Recession over: Jobs needed

The news that the U.S. economy grew by 3.5 percent the third quarter of this year is certainly welcome, after more than a year of economic contraction.

But the fact that the economic growth was fueled to a large extent by two government programs, and failed to produce any significant number of new jobs, makes the good news far more troubling.

For the recovery to continue — for it to demonstrate it is for real — the private sector will have to become the primary economic driver now. And businesses will have to create jobs — lots of them in the coming year and beyond — to begin to lower the unemployment rate and keep consumer spending chugging along.

Many economists believe the third-quarter growth would have been minimal or nonexistent if it weren’t for two federal programs — the cash for clunkers auto-buying incentive and the $8,000 credit for first-time homebuyers.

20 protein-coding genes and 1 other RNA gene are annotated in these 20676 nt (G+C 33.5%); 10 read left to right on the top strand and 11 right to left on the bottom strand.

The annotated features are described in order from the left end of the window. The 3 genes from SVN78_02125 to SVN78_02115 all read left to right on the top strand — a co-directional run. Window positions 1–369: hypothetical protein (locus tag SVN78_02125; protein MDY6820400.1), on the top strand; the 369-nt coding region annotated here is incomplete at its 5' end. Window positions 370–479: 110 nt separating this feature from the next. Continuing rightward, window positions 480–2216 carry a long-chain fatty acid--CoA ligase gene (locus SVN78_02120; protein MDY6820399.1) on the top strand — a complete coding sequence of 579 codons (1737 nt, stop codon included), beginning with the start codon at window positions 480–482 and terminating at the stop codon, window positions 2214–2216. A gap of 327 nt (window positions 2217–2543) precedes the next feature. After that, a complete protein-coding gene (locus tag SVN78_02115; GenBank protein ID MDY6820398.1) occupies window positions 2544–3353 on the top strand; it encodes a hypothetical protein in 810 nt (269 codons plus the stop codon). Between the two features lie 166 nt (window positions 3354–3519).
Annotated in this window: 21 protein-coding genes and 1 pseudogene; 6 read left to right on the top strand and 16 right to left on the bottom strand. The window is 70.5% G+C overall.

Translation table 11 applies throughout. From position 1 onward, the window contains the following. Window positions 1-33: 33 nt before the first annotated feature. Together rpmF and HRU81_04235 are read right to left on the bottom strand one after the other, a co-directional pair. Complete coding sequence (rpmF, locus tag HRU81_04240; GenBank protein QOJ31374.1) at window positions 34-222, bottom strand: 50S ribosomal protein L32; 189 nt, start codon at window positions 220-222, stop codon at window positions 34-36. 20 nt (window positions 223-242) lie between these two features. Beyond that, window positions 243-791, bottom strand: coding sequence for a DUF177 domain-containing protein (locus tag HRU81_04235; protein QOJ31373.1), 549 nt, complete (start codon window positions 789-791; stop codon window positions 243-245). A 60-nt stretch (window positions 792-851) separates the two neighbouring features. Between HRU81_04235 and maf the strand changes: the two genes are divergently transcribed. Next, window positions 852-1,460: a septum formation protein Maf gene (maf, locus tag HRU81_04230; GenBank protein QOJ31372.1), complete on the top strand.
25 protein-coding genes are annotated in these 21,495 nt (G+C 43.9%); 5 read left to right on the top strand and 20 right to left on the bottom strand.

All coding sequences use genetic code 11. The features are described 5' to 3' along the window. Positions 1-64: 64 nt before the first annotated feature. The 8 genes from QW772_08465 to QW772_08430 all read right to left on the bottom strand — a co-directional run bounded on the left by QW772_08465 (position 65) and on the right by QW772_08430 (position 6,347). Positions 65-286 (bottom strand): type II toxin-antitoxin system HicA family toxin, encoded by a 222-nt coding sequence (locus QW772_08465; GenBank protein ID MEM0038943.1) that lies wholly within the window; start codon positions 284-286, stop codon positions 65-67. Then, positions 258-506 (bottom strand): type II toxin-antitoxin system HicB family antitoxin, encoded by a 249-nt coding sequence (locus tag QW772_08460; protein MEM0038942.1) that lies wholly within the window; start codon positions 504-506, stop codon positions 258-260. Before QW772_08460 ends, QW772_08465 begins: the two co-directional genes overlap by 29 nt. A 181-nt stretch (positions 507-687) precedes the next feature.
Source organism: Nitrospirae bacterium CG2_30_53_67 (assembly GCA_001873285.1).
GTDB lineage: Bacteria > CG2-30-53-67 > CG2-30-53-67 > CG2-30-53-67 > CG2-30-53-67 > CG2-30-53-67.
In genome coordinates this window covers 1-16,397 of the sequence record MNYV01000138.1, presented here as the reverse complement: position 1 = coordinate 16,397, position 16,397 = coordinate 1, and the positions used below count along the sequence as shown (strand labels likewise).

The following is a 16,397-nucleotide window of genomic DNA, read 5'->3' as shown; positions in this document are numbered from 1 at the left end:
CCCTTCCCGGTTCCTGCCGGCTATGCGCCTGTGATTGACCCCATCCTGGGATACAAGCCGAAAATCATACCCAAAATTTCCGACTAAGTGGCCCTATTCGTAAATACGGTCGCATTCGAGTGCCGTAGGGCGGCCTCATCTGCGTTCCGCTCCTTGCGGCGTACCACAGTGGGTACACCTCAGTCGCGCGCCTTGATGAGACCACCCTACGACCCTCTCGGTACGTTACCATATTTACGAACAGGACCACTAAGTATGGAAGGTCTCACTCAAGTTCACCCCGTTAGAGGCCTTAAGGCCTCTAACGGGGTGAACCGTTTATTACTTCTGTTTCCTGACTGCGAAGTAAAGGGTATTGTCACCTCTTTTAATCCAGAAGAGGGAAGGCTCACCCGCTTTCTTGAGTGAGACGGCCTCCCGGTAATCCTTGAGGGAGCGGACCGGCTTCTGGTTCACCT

It’s certainly good those programs had a beneficial, if temporary, effect. And, while there is considerable dispute the actual number of jobs created or saved through the stimulus bill enacted in February, there is no question it had some impact on the economy.

But federal spending can’t drive the economy forever. And a recovery without needed jobs is no recovery at all. Very cautious optimism is in order.


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